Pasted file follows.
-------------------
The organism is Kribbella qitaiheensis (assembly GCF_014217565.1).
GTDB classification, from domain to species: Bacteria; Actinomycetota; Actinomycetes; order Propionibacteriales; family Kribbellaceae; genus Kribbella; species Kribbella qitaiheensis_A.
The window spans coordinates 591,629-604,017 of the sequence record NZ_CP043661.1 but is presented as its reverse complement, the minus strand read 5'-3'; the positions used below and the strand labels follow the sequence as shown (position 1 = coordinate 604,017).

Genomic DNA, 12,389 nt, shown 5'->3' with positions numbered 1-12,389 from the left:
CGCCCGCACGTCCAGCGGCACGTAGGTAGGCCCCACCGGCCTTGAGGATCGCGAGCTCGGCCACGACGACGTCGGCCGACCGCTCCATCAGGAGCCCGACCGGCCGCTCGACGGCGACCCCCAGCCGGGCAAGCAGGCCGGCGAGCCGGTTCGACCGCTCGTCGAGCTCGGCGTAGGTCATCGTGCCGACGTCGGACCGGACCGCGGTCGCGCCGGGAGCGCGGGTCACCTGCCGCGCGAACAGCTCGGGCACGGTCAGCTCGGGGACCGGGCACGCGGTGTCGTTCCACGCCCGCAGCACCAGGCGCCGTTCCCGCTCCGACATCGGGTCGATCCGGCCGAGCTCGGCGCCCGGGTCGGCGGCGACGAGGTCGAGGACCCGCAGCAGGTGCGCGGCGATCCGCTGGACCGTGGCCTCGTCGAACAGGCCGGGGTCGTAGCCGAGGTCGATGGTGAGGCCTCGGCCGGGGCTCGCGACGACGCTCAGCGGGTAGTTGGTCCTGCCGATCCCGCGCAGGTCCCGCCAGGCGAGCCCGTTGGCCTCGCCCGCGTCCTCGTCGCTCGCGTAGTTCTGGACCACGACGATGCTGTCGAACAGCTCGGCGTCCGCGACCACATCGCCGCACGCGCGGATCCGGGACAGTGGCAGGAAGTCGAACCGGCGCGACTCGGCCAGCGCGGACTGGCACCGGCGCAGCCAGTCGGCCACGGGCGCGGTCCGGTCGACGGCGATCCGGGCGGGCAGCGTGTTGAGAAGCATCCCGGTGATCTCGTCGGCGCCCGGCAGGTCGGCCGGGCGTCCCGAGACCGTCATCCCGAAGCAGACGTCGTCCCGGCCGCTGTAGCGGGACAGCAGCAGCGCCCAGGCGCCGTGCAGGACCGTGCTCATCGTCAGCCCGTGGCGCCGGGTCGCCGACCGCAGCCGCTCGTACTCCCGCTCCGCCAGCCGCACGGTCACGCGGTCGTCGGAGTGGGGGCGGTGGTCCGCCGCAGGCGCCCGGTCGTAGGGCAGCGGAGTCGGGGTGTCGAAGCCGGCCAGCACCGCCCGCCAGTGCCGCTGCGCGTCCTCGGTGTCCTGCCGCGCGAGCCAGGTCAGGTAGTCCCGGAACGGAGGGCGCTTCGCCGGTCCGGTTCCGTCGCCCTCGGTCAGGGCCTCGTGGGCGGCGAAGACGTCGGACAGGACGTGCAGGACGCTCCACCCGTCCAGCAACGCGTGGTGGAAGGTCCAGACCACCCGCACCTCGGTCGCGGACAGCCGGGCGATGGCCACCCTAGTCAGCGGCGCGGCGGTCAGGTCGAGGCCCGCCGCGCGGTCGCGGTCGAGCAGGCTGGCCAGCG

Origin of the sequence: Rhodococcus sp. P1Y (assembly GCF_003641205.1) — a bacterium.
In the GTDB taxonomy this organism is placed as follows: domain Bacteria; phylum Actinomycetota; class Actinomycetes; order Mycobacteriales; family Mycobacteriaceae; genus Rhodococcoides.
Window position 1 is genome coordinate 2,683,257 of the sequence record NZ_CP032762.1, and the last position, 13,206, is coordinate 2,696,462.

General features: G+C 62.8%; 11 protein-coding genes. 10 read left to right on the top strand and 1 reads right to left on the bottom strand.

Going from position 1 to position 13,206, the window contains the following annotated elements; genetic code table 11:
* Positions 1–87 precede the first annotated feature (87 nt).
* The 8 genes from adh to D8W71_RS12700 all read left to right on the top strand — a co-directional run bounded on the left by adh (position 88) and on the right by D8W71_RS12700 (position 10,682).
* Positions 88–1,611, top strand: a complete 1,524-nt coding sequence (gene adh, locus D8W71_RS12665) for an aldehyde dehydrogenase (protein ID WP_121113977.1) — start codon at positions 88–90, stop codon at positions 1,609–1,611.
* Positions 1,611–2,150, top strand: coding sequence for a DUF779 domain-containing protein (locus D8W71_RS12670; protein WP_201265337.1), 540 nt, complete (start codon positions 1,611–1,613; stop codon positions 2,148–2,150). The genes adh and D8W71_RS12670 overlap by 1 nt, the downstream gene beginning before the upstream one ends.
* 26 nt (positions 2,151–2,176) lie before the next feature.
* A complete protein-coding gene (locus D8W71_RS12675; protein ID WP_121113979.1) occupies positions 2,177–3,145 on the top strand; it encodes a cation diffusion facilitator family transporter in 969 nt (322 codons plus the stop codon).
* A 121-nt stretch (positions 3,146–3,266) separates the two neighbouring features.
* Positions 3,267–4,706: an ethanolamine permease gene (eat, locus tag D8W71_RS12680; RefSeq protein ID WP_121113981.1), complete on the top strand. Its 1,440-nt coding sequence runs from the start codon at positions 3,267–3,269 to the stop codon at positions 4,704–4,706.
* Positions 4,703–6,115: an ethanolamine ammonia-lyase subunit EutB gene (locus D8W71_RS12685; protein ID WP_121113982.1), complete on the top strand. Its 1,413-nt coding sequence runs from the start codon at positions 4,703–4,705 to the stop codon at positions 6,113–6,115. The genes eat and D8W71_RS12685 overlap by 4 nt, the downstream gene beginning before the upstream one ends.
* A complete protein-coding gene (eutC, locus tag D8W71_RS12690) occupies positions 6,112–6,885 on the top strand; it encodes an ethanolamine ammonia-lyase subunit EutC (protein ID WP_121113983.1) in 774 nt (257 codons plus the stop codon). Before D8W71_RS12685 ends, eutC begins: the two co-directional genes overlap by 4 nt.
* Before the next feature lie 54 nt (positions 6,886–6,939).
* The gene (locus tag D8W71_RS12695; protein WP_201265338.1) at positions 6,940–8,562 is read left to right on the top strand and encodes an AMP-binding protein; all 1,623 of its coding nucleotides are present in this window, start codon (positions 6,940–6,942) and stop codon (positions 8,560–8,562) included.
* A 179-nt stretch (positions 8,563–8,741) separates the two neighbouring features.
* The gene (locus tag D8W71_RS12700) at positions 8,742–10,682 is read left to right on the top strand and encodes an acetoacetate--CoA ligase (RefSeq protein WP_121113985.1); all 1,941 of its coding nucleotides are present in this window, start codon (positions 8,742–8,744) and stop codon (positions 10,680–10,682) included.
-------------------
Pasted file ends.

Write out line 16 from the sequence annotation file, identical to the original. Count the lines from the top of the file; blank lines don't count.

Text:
* A complete protein-coding gene (locus D8W71_RS12675; protein ID WP_121113979.1) occupies positions 2,177–3,145 on the top strand; it encodes a cation diffusion facilitator family transporter in 969 nt (322 codons plus the stop codon).